On “the bus factor”

  1. Identifying and mitigating the risk
    1. Why do you consider it high risk?
    2. What are you trying to mitigate against?
      1. Website unavailable
        1. Quality hosting
        2. Rackspace 24/7 support contract
      2. Hacking
      3. Holidays
        1. Yes, this is the biggest bummer (for me) and risk for you
        2. Ask my wife: 1 holiday in 8 years without laptop. Don’t ask her how much I’ve worked while we’ve been on holiday…
        3. So, I’m around if you need something urgently.
        4. But - incentivised me to make sure your setup can run without me, and is reliable. If I’m needed, something went wrong and we sort that, because you should be independent.
      4. Busy working on other projects
      5. Bus factor (death, injury)
        1. If you’re relying on organisational memory, you’ve got a problem already
      6. Need updates done quickly
        1. Retainer
  2. If you’re relying on
  3. Build systems that are reliable, not systems that need people
  4. No one’s left who understands the code
    1. At a larger agency there might me more who do - or they were brought in as contractors
  5. Not all staff at agencies are in-house
    1. This comes as a shock to many, but just because there’s a team of 10 doing what you need at an agency doesn’t mean they’re permanent staff.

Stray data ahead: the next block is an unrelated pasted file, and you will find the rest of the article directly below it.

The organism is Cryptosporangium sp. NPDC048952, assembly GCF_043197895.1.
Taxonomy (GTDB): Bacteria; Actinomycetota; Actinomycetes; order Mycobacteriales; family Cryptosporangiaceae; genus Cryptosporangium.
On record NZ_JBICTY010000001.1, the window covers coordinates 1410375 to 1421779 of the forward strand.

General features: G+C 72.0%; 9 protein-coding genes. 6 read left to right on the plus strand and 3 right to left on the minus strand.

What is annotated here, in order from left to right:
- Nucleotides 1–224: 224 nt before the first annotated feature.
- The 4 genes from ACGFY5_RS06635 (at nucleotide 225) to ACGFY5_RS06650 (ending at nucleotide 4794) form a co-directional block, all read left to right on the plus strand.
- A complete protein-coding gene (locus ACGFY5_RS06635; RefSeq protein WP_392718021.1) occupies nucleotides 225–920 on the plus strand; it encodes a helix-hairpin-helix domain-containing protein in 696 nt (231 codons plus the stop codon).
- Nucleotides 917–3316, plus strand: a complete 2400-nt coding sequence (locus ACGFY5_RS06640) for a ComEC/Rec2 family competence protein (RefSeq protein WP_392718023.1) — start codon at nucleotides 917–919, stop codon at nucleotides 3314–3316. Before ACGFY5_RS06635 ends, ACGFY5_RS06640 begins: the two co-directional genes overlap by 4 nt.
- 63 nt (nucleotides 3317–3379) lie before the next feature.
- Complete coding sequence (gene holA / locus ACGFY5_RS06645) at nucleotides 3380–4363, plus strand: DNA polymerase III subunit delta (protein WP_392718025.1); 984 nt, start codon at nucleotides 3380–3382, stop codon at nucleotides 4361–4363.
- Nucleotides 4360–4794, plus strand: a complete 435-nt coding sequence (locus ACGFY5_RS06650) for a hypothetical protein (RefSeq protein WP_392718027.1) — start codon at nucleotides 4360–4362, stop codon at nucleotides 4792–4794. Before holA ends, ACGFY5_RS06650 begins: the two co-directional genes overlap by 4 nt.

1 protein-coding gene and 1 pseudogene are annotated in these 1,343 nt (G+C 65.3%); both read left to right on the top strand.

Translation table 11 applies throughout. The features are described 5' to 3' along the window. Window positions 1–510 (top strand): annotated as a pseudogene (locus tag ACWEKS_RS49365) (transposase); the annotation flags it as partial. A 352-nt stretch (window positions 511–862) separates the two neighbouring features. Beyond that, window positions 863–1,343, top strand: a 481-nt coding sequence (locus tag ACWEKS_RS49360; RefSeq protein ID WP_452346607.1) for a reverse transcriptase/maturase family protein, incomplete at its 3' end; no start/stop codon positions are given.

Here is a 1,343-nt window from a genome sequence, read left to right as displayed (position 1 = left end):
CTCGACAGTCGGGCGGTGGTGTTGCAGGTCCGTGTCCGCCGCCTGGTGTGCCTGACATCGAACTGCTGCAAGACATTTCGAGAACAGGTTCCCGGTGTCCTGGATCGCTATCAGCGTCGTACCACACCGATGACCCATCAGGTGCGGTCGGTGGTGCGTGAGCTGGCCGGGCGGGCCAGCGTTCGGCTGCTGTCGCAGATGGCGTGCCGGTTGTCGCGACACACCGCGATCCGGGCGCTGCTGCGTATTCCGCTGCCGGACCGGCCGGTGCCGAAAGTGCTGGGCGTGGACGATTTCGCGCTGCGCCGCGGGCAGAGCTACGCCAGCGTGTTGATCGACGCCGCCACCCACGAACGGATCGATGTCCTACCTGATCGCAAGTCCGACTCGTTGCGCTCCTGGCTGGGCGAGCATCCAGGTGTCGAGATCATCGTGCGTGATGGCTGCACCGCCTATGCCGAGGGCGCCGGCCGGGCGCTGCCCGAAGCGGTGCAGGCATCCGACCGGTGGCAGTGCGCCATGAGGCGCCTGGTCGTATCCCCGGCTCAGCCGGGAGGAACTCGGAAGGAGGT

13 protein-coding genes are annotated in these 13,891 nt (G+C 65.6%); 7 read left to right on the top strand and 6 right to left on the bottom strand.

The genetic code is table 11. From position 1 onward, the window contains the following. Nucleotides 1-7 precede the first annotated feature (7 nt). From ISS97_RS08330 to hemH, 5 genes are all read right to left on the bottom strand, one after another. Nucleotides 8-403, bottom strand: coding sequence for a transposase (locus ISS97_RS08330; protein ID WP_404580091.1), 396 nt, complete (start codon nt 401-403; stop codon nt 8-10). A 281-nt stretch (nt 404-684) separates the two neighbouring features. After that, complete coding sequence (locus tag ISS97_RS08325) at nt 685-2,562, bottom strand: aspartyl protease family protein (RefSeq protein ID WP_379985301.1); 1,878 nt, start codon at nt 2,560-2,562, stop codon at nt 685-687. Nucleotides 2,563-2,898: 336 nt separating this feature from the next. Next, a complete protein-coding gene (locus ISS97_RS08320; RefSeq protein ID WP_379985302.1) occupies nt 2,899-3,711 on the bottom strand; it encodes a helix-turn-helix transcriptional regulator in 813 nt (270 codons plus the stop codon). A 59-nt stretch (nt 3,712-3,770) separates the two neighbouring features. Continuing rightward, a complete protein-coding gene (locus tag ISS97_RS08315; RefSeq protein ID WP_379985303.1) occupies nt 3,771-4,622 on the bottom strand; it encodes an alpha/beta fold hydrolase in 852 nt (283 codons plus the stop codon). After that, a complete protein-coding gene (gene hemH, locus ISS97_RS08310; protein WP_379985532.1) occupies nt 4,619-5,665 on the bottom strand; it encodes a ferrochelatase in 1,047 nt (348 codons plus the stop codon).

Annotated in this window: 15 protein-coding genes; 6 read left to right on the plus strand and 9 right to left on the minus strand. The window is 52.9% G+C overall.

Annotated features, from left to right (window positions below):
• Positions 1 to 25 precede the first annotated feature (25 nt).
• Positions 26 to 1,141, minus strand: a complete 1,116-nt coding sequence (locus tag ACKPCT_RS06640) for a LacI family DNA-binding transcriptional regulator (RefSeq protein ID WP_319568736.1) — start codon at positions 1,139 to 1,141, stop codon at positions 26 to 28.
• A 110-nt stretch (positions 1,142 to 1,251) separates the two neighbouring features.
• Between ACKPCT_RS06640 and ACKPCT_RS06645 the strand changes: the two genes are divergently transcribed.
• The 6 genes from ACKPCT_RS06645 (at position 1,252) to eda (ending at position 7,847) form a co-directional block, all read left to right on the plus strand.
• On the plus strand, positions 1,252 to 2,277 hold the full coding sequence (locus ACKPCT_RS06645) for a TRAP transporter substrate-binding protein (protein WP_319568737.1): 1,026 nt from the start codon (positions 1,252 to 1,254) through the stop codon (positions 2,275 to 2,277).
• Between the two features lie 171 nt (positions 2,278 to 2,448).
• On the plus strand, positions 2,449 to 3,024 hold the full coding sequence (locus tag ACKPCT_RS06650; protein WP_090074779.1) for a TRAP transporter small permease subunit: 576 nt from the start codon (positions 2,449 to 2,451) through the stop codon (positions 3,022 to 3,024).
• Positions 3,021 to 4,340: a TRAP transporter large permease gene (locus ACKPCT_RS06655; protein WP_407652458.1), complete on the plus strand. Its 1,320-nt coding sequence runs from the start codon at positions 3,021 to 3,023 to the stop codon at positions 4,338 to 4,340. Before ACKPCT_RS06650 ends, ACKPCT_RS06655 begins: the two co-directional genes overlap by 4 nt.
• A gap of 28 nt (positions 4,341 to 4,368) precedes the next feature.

1. I have sat in agency meetings, hired in as a freelancer for a few days’ work, and been described as in-house. If you know my ethics you’ll appreciate how that deception made me feel.
    2. Or that they’re experienced (they rarely are on a team that size, as much cheaper to hire 2 experts and 8 juniors)
    3. Staff move on, and the person who knows your project may not be there when you need them
  6. Bankruptcy is a bigger problem for agencies
    1. We’ve bootstrapped and by not going for “Growth uber alles” we’ve been profitable almost every year (even with Covid). With our ‘flexible agency’ approach our wage bill matches the work coming in.
    2. Beware of everything disappearing if the agency goes bankrupt. Getting the phone call that you’ve got 48 hours to get your website off their servers is stressful.
      1. This is why we encourage you not to end up in this situation in the first place: to own everything we produce; have the code hosted on your own infrastructure, your own web servers etc
        1. We make less money (The hosting commissions we miss out on are eyewatering!) in return for you having safety
  7. A large team doesn’t mean there’s someone who can step in and work on your project (up to a point)
    1. Skill
      1. No surprise that projects are most efficiently worked on by those who know them.
      2. In a large enough agency someone will have the skills; in a middle sized agency - they’ve got to come in cold and work out what’s going on
    2. Workload

Obviously this applies only to companies up to a certain size - but if you’re larger, you’ll have in-house teams to deal with these functions anyway, so the risk is negligible.